Small-business owners of all kinds are obsessed with automation, putting out fires, increasing revenue, attracting customers and retaining employees. While understandable, managing all of that can consume most of their time and energy. It’s important to remember that the story comes first. People don’t buy a product. They buy the story behind it. If you can link your product to your audience’s hopes and dreams through story, you build a strong natural connection.

What inspired you to build on that idea in Five Stars?
I was reading a lot of  Thomas Friedman on globalization. He makes it clear that it’s not good enough to be average anymore, or even good. You have to stand out in some way. You have to layer your core competency with effective communication. Emotional connection is becoming more valuable, not less. I think that’s counter-intuitive but so interesting.

In Five Stars, you highlight Aristotle’s three pillars of persuasion: logical structure (Logos), the speaker’s character and credibility (Ethos), and emotional connection with listeners (Pathos). Pathos is the key element, you say. Why is that, and how does it work?
My first book on communication skills was about the presentation secrets of Steve Jobs. He understood better than any business leader how to take a product and sell it by infusing it with emotion.

Apple’s “Think Different” ad campaign was not about the product. It highlighted the most inspirational people in history and gave you the feeling that you could be that, too. Indirectly, it said: These tools will help you get there.

Over the last 20 years, functional magnetic resonance imaging (fMRI) has developed the capacity to map brain activity in real time. Citing research on subjects engaged in storytelling, you reference studies that show brain waves syncing up between speakers and their listeners. How does this connection relate to growing a business or a brand?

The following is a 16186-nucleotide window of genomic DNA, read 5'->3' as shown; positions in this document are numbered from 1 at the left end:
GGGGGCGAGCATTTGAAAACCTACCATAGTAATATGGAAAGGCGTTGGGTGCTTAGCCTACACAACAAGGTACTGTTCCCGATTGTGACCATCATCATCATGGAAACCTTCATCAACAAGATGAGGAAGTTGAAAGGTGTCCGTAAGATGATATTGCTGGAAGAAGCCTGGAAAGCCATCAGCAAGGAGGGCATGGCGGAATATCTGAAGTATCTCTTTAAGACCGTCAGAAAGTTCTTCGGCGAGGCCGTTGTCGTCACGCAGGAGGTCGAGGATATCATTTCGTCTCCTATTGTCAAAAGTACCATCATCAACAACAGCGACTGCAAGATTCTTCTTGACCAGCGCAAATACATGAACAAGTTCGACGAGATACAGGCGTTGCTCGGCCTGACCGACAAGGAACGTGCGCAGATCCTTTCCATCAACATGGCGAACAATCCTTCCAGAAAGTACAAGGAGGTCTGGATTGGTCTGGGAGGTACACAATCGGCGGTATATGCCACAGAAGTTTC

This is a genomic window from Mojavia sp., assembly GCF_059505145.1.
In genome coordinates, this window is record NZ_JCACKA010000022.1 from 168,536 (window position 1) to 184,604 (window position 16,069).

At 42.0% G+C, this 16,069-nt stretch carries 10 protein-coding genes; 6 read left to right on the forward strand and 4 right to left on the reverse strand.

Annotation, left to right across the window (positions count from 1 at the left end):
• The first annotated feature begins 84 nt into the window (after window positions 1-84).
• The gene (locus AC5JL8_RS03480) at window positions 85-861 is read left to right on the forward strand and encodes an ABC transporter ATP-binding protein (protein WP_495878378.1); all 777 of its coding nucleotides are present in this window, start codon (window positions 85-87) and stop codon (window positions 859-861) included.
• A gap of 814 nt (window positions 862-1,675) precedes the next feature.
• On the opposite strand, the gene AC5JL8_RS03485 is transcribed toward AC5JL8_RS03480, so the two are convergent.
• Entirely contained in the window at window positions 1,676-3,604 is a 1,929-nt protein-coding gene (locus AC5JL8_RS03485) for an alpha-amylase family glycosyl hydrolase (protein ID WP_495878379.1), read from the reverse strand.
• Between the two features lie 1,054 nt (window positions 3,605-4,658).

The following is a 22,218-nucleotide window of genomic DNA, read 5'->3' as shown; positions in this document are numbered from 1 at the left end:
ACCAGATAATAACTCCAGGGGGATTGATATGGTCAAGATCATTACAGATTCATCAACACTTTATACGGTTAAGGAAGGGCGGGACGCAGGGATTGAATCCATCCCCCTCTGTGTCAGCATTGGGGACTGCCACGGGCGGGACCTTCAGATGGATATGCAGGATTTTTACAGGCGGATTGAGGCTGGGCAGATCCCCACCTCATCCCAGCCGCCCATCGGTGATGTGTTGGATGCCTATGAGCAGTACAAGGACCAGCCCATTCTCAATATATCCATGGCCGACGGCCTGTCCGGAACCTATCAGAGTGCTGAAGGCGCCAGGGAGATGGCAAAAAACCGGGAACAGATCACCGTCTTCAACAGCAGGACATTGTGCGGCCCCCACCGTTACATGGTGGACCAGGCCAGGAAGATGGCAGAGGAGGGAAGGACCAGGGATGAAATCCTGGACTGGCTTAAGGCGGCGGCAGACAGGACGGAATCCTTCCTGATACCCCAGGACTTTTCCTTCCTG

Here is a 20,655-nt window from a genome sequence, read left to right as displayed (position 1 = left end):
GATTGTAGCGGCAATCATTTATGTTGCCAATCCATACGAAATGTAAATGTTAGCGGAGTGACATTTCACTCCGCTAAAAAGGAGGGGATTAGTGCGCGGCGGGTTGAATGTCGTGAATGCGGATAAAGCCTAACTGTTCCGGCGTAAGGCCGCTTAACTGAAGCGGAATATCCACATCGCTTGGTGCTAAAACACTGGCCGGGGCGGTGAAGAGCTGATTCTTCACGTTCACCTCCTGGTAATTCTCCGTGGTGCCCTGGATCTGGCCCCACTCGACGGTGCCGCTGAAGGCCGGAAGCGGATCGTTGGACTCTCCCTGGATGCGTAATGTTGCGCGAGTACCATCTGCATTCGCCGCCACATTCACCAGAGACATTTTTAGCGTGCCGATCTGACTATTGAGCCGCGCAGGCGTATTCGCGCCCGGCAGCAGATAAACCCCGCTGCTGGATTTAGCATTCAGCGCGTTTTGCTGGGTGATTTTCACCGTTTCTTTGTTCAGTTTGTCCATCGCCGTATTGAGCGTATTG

As Warren Buffet has said, in the Agrarian Age, if you could plow a field faster than the farmer next door, you wouldn’t make considerably more wealth. In the Industrial Age, if you could make a widget faster than the person next to you on the factory floor, you wouldn’t gain considerably more wealth. Now, thanks to the wide reach of technology and its platforms, anyone anywhere who is a little better and faster at expressing his or her idea can connect with others instantaneously and stand out globally.

In Five Stars, you highlight loglines for movies and TV shows. These are the single sentences that sell an idea at a Hollywood pitch meeting. How can entrepreneurs learn from these powerful phrases, where concision is key?
Google founders Larry Page and Sergey Brin secured early funding largely because of the clarity of their mission: to “organize the world’s information and make it universally accessible and useful.” That kind of sentence takes a lot of time to develop. Like Steve Jobs said, simplicity is hard work. It takes a lot of thought and creativity to summarize and condense a complex idea or product, but it pays off. People gravitate to clarity and simplicity.

Also in Silicon Valley, Jeff Ralston—a partner in the seed accelerator Y Combinator, an early investor in Airbnb and Dropbox—says that he and his team look to invest in founders with great ideas and storytelling to match. “Storytelling isn’t a soft skill; storytelling is fundamental,” he told me, which also drove me to write this book. He tells entrepreneurs, “You’re not trying to sell me something. You want me to join your journey.”